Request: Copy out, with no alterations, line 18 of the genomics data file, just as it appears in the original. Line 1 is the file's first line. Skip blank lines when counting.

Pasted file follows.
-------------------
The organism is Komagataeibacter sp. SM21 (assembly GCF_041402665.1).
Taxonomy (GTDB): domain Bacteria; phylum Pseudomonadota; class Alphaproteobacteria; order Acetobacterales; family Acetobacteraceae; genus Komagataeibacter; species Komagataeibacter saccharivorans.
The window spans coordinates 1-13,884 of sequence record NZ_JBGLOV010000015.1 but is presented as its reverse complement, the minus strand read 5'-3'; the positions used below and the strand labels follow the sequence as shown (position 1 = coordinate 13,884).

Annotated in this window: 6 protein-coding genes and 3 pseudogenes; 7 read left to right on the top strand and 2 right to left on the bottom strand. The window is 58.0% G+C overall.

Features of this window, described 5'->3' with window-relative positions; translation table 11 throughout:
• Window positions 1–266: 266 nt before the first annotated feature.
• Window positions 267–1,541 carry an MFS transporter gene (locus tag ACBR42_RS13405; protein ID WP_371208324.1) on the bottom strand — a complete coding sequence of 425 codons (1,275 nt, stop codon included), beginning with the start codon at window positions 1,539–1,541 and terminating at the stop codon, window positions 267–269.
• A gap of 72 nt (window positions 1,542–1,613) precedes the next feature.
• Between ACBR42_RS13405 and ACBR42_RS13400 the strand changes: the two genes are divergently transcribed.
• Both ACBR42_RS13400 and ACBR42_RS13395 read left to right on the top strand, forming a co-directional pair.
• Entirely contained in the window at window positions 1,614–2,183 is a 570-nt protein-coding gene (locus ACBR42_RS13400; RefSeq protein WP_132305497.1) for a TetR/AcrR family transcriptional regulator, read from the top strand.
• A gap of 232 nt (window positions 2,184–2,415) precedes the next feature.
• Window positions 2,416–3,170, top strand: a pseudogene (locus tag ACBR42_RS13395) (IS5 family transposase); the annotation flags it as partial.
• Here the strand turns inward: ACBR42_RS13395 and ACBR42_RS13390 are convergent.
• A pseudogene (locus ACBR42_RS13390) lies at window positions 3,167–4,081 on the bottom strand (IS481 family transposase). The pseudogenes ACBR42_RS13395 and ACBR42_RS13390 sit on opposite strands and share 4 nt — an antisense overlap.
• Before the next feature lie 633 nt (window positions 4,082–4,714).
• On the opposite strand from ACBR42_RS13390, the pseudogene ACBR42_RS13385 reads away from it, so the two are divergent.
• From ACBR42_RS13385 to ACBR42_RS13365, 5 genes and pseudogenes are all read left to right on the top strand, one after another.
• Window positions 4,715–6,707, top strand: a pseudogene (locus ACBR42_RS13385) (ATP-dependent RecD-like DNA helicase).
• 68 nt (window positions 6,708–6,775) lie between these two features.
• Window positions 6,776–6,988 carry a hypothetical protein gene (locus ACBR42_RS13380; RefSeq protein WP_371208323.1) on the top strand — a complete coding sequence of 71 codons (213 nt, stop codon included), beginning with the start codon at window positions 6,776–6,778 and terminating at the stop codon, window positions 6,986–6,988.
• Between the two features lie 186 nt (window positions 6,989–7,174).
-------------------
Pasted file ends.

• From ACBR42_RS13385 to ACBR42_RS13365, 5 genes and pseudogenes are all read left to right on the top strand, one after another.